Heine and Critical Theory
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Tracing Heine's Jewish difference and its liberating comedy of irreverence in the thought of the Frankfurt School, the book situates the project of Critical Theory in the tradition of a praxis of critique, which Heine elevates to the art of public controversy. Heine's bold linking of aesthetics and political concerns anticipates the critical paradigm assumed by Benjamin and Adorno. Reading Critical Theory with Heine recovers a forgotten voice that has theoretically critical significance for the formation of the Frankfurt School.
With Heine, the project of Critical Theory can be understood as the sustained effort to advance the emancipation of the affects and the senses, at the heart of a theoretical vision that recognizes pleasure as the liberating force in the fight for freedom.
Introduction: Heine's Jewish Difference and the Project
of Critical Theory
1. Displacement, Relocation, and the Dialectic of a Constellation:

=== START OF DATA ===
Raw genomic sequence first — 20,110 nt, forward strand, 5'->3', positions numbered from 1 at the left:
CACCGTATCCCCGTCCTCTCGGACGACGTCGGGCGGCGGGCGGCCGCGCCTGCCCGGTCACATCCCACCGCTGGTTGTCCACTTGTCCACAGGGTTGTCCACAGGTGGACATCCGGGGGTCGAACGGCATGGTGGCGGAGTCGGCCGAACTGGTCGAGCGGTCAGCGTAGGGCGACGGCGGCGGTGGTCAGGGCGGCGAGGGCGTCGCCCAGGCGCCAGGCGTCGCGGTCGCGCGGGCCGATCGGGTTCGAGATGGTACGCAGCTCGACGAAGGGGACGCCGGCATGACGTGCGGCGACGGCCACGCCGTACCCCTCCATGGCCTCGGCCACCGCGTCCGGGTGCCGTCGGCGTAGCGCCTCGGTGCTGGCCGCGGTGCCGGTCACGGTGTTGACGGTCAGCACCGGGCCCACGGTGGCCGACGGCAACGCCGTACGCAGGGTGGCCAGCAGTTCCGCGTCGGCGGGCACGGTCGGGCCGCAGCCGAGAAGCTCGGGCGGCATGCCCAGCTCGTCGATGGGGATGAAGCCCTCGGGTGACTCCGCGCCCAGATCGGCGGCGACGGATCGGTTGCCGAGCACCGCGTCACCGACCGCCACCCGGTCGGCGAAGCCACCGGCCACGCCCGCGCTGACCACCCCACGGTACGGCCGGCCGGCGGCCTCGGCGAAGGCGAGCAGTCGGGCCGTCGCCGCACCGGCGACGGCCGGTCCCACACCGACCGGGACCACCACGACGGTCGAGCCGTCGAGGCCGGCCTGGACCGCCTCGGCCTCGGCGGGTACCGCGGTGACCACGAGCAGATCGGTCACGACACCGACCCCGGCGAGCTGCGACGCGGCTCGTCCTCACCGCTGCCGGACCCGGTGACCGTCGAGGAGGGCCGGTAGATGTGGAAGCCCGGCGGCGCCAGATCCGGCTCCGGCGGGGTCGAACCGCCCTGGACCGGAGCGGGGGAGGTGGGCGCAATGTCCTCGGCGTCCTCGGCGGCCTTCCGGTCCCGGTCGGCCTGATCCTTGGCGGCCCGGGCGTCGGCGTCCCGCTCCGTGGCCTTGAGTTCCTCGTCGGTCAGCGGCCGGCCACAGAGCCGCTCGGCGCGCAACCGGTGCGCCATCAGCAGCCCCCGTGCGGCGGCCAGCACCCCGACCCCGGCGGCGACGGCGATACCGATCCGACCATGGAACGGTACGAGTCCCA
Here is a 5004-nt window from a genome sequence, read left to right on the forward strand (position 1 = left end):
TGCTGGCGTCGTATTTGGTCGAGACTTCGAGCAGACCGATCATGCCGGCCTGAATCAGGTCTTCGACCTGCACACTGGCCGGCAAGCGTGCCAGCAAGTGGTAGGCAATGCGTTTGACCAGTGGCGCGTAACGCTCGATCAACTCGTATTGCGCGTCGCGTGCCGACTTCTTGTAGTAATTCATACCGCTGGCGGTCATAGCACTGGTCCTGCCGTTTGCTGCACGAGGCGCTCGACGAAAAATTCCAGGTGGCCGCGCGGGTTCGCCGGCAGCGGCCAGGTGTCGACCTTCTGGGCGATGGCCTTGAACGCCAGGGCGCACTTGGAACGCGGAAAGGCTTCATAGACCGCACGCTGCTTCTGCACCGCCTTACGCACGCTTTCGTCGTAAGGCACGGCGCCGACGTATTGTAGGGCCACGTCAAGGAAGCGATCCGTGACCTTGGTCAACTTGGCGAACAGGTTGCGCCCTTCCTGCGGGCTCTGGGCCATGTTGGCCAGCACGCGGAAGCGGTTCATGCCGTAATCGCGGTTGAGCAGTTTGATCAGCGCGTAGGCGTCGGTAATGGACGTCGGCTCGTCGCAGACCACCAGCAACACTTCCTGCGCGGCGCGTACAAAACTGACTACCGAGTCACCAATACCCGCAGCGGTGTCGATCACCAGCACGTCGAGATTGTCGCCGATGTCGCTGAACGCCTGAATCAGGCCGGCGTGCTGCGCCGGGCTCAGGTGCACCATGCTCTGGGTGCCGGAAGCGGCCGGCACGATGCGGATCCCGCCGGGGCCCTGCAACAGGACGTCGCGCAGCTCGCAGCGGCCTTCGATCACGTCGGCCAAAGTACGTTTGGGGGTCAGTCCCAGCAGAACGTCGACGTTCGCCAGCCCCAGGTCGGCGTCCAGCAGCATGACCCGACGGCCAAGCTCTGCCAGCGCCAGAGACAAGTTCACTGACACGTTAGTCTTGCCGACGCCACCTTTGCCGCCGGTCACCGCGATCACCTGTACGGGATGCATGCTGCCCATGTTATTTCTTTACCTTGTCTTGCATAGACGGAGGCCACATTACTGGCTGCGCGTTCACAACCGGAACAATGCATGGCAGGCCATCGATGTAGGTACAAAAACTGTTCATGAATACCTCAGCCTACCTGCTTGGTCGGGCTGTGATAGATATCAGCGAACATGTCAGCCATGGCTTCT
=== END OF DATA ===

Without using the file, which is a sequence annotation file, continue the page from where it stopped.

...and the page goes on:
Heine, Critical Theory, and the New York Intellectuals
2. Heine's Readers: Marx, Nietzsche, and Freud
3. Heine's Dissonant Aesthetics
4. The Signifying Lizard: Language, Sign, and Play
5. Messiah in Golden Chains: Deferred Action and the Concept of History
6. The Comedy of Body and Mind: Emancipation and the Power of the Affects
7. Myths of Enlightenment: Heine's Secularization Narratives
8. Another Abraham, Another Sarah: Heine's Frankfurt Shul in The Rabbi of Bacherach
Examines the formative importance of Heinrich Heine - German poet, journalist, essayist, and literary critic - for Marx, Nietzsche and Freud, and his substantial influence on the Frankfurt school and the project of Critical Theory.